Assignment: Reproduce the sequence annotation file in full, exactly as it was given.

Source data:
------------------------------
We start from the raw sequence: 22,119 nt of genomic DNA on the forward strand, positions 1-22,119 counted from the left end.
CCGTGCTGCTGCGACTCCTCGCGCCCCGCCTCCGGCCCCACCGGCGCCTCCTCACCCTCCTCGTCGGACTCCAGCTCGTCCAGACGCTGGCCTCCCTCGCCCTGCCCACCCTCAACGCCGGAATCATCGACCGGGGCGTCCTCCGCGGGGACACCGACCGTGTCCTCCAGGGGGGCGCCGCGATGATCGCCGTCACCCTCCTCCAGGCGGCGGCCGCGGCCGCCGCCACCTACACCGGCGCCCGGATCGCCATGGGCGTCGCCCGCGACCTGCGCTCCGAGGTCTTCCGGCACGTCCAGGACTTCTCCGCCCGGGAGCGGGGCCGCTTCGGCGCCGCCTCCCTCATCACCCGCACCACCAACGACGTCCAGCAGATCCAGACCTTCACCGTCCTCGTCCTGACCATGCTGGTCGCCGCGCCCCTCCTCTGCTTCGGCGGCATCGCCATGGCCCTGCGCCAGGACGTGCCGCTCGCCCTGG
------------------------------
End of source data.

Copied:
We start from the raw sequence: 22,119 nt of genomic DNA on the forward strand, positions 1-22,119 counted from the left end.
CCGTGCTGCTGCGACTCCTCGCGCCCCGCCTCCGGCCCCACCGGCGCCTCCTCACCCTCCTCGTCGGACTCCAGCTCGTCCAGACGCTGGCCTCCCTCGCCCTGCCCACCCTCAACGCCGGAATCATCGACCGGGGCGTCCTCCGCGGGGACACCGACCGTGTCCTCCAGGGGGGCGCCGCGATGATCGCCGTCACCCTCCTCCAGGCGGCGGCCGCGGCCGCCGCCACCTACACCGGCGCCCGGATCGCCATGGGCGTCGCCCGCGACCTGCGCTCCGAGGTCTTCCGGCACGTCCAGGACTTCTCCGCCCGGGAGCGGGGCCGCTTCGGCGCCGCCTCCCTCATCACCCGCACCACCAACGACGTCCAGCAGATCCAGACCTTCACCGTCCTCGTCCTGACCATGCTGGTCGCCGCGCCCCTCCTCTGCTTCGGCGGCATCGCCATGGCCCTGCGCCAGGACGTGCCGCTCGCCCTGG